from the touchdown dept
It’s that special time of year again where we here at Techdirt need to remind you that, no, the NFL cannot keep you from referring to The Super Bowl as The Super Bowl, full stop. While the NFL stomps around the entire country every year, slapping down bars and churches for hosting Super Bowl parties, all while an extremely unhelpful media plays along, the truth is that most of the bullying the NFL does isn’t over actual trademark infringement. Sure, if some business advertises some association or endorsement by the NFL, that would be trademark infringement. Or if they claimed endorsement of the game or the NFL, that too would be infringing use. But a church simply hosting a Super Bowl party is not trademark infringement.
And, of course, the silliest output of this confusion is people and companies using half-baked euphemisms to refer to the Super Bowl instead. Everyone knows what they’re talking about and, yet, this somehow isn’t infringing. So, were there any confusion, it would still exist, and yet the NFL relents. The most common of these has been “The Big Game”, of course, and its use continues to this day.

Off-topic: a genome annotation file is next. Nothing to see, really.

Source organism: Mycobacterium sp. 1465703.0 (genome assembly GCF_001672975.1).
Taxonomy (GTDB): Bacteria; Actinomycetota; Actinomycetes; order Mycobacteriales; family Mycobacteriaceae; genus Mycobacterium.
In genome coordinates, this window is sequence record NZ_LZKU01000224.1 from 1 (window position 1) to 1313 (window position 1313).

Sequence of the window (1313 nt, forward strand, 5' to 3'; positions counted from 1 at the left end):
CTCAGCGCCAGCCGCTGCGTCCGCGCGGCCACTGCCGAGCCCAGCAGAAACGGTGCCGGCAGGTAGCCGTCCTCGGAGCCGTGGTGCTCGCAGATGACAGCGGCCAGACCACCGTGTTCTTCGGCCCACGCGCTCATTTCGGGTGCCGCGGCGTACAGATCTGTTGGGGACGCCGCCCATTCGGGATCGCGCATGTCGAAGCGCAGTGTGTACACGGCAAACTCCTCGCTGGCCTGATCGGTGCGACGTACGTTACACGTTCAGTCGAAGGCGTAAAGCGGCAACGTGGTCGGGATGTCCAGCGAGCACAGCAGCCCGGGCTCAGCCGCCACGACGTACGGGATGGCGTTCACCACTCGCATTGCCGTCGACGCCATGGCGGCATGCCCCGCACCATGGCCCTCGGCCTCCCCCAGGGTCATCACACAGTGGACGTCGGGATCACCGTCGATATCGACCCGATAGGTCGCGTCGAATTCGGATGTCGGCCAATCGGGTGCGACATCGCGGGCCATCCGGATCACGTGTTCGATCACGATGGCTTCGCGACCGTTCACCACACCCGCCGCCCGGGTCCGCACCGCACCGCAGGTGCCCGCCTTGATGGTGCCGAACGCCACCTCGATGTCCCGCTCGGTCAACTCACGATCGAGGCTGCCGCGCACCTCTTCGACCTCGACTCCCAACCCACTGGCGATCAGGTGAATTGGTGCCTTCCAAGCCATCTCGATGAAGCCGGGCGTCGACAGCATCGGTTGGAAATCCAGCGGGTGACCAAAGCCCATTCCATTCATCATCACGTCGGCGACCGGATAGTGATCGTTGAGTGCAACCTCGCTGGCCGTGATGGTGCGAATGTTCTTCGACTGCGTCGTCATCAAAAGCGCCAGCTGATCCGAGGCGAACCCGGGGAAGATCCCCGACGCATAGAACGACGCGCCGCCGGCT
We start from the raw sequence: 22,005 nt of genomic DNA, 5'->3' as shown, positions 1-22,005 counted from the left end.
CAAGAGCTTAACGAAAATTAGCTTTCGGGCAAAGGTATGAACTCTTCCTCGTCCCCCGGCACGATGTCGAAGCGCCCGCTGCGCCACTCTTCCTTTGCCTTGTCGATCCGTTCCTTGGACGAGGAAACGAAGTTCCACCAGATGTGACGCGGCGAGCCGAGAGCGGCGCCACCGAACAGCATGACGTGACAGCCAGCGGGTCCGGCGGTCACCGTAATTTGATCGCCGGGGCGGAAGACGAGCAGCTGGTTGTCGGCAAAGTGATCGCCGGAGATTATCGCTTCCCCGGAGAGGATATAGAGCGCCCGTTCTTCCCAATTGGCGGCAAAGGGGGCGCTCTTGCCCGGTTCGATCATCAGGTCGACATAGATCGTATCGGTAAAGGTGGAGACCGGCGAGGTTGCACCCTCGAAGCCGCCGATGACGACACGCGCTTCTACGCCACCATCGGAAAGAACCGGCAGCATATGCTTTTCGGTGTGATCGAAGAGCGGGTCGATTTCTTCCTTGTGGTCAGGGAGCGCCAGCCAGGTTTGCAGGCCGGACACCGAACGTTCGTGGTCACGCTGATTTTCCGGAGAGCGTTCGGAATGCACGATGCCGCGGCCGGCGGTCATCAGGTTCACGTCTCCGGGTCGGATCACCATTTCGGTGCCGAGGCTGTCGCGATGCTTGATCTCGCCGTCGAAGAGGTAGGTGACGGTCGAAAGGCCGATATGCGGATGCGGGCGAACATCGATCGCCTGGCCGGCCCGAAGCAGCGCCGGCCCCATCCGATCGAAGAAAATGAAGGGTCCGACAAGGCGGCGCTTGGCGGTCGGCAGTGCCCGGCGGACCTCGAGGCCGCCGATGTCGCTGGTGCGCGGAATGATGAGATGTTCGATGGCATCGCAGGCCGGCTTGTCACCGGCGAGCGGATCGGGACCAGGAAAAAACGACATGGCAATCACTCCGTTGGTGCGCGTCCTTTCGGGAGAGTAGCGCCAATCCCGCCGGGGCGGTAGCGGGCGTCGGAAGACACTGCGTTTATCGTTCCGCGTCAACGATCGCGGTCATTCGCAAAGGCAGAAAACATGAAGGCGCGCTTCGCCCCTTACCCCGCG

Restaurants have taken to calling it the Big Game because the NFL trademarked the name “Super Bowl” and jealously defends its use. But whatever you call it, Dallas restaurants are offering a superabundance of specials and takeout options for Sunday’s game. We’ll just call them Super Bowl specials because we can.
And so can everyone else. Really. Go ahead. This “the Big Game” nonsense is modernity’s “fire in a crowded theater.” But, because trademark bullying works, and everyone is so terrified of the NFL, instead you get this…
Not to be tripped up by trademark hassles, GAPCo got creative in naming their game-day deal. The Superb Owl Sampler includes 12 garlic knots, 12 toasted ravioli (six cheese, six beef), 12 pizza poppers with large ranch and sauces for dipping. The sampler ($55) feeds up to 10 people.
How the hell do you even parody something like that?
But if you really want to get yourself irritated, actual United States government agencies are getting in on this euphemistic bullshit. And the US Consumer Product Safety Commission actually made this all sillier with its own messaging on Twitter.
— US Consumer Product Safety Commission (@USCPSC) February 1, 2021
Why in the name of Tom Brady’s sweaty jock strap would you put out a tweet that names the Super Bowl and then put out an image that uses a euphemism for it? And, related: “the Large Football Game”? I’m frankly tempted to see that graphic as an attempt to poke fun at the NFL for its protectionist nonsense, but somehow I don’t think the USPSC has that much of a sense of humor.
Stop. STOP. Stop giving the NFL a power it doesn’t actually have. Stop acting like the league can somehow gatekeep reality. It can’t. Just call the Super Bowl by its damned name. It’s not Voldemort, after all.